This piece contains mild spoilers for Netflix's Dash & Lily.
It's only November but Netflix is already blessing (or cursing, depending on your tastes) us with holiday fare. One of their better offerings is the modern New York fairytale Dash & Lily. The show follows two teens lost in NYC over Christmas. Dash (Austin Abrams) hates the holiday and is very much a peacoat-wearing JD Salinger-reading cynical sad boy stereotype. Lily (Midori Francis) loves the season but is alone without her usually festive family. In an attempt to help her find love, Lily leaves a notebook in The Strand bookshop, beginning a city-wide scavenger hunt and love connection between the pair. It's all very cute, charming, and utterly unbelievable. But just in case you think that it's meant to be realistic, Nick Jonas turns up as himself to play a free concert in the snow and offer some brief but meaningful romantic advice.
So yes, this piece is not about Dash & Lily--which is legitimately enjoyable holiday fare--this is about Nick Jonas, who when he appeared on screen made me yell "IT'S NICK JONAS!" out loud. In case you aren't well versed in pop music and Disney Channel original movies, Jonas is part of the recently reunited Jonas Brothers who are... you guessed it, musical brothers. As a kid he was the face of Disney's creepy purity ring push, and performed around the world--I know, I took my kid sister to see the band play live at Wembley Stadium--but most importantly he began an acting career in a Jonas-themed show and later in the perfect Kenny Ortega Disney Channel class war musical, Camp Rock. That might seem irrelevant to Dash & Lily but that wonderful little movie gets a shoutout during Jonas' brief yet impactful Christmas-themed cameo.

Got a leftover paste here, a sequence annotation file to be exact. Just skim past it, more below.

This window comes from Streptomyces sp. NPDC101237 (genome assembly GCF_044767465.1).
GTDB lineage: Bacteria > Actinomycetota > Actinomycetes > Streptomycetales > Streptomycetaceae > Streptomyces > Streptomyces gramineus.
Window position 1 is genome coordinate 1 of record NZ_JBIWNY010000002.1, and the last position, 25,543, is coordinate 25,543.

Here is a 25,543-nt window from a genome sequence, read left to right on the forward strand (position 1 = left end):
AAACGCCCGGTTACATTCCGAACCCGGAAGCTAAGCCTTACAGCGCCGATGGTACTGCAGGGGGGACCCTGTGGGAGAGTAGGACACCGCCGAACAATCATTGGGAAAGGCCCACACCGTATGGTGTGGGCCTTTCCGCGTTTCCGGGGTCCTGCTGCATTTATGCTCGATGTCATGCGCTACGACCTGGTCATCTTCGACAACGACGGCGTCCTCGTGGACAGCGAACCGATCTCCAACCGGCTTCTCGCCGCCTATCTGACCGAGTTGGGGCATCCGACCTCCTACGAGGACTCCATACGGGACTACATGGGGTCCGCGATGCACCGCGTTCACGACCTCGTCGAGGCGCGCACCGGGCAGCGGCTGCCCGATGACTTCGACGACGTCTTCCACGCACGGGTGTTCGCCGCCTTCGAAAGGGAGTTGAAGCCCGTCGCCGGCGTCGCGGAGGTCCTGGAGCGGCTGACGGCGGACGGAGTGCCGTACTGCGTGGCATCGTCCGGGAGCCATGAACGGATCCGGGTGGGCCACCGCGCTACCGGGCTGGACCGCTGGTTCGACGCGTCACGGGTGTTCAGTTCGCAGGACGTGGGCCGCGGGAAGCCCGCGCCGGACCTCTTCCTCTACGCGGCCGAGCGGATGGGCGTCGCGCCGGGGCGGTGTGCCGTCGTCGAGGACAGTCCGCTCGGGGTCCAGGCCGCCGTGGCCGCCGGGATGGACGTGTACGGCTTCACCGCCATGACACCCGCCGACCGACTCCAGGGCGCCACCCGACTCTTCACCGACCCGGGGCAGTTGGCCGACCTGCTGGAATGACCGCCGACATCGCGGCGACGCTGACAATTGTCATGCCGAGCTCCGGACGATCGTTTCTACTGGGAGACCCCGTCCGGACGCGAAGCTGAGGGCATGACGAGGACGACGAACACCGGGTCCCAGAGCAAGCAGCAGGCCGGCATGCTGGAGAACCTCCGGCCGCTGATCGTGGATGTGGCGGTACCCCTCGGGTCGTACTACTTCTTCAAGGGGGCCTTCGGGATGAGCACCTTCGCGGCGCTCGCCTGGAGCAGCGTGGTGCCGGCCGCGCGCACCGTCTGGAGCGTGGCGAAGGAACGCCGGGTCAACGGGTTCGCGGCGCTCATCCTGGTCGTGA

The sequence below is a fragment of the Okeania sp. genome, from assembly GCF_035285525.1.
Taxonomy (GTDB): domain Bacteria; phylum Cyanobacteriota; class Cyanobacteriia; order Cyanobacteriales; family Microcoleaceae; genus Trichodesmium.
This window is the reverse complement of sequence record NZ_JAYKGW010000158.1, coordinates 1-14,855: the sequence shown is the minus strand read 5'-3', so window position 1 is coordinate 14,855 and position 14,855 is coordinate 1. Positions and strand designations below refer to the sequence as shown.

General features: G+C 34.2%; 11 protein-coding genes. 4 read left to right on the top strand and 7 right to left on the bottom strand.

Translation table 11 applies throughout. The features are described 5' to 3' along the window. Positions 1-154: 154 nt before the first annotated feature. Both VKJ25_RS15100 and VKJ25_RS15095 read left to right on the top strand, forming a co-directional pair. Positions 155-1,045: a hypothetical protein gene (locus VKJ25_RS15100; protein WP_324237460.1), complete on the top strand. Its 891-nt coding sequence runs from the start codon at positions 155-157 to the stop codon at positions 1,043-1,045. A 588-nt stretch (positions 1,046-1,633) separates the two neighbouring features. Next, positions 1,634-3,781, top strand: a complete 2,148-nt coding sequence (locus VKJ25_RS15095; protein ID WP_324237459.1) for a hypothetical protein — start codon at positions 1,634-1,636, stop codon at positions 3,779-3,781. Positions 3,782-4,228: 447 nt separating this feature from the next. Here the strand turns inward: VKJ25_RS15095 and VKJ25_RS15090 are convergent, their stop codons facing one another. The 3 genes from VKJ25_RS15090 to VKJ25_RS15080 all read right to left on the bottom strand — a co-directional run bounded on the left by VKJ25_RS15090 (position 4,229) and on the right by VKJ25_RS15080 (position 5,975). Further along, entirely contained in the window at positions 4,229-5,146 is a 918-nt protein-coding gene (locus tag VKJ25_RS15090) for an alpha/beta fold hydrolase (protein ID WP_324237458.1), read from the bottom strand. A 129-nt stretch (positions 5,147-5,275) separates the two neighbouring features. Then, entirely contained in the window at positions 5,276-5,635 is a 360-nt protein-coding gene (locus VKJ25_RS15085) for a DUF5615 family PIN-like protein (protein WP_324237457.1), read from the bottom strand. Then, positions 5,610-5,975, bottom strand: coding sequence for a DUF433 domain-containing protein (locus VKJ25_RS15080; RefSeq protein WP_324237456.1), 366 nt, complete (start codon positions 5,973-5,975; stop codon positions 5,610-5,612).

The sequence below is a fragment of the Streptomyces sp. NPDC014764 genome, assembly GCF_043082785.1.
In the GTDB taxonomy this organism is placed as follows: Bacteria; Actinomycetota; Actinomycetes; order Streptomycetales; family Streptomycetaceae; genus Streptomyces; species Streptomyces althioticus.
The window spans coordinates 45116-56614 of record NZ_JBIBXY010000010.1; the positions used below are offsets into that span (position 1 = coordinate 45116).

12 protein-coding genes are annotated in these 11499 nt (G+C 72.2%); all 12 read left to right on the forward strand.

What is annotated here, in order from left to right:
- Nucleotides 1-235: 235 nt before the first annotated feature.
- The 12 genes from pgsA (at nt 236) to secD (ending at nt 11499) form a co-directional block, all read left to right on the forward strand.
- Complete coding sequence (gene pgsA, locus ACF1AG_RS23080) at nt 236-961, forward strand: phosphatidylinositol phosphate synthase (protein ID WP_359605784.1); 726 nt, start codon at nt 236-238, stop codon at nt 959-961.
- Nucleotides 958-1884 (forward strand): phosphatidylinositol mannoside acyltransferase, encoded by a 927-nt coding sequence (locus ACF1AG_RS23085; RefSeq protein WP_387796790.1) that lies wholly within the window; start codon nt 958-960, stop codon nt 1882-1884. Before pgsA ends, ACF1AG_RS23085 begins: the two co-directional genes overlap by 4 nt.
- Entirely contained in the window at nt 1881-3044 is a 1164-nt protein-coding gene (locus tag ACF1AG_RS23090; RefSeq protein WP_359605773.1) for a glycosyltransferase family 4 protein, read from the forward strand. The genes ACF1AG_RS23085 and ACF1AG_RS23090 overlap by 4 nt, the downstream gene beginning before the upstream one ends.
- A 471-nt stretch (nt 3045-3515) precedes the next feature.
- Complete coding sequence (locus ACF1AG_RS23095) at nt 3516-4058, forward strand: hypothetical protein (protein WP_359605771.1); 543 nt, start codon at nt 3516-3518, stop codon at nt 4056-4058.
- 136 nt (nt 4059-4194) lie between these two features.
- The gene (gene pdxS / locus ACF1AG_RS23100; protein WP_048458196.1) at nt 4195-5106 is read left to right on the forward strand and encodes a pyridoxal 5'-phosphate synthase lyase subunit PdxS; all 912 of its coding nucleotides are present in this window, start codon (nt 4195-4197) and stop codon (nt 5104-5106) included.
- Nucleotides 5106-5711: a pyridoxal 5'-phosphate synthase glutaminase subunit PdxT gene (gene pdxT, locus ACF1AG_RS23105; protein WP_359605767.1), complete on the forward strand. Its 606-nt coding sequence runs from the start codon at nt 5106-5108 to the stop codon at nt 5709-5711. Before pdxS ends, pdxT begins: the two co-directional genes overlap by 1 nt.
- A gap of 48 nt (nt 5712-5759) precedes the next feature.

During the series' climax, Dash attempts to find his friend Boomer (Dante Brown) in order to reconnect with Lily and make amends before she leaves the city on New Year's Eve. It's all very epic and romantic, but as he rushes across the city he ends up at an outdoor concert by none other than the Jonas Brothers. It's a vital moment that also signifies a shift in friendship with Boomer, who appreciates his pop-music-hating friend appearing at one of the poppiest bands to ever-pop-music just for him. But this isn't a simple music cameo, oh no. In fact, as the crew of handsome teens head "somewhere quiet" they end up in Nick Jonas' trailer, which you don't realize until the man himself walks in and asks what the random children are doing there.
Jonas - who co-produced the series through his Image 32 studio - essentially plays a magical role here, appearing to give Dash some much needed advice. It's a silly Christmas movie trope that's both familiar and totally corny, but the series is self-aware enough to cut it off before it becomes too much. In a silly and hilarious twist, Jonas only gets to offer his opening gambit of "When I proposed, I really had to dig deep inside myself" before being cut off by the eager teen who has already heard enough from ol' Jonas. There's a charm and absolute refusal to take himself seriously that adds an extra layer of humor and enjoyment here as well as his relaxed-yet-magical arrival fully cementing the series in absolute fantasy.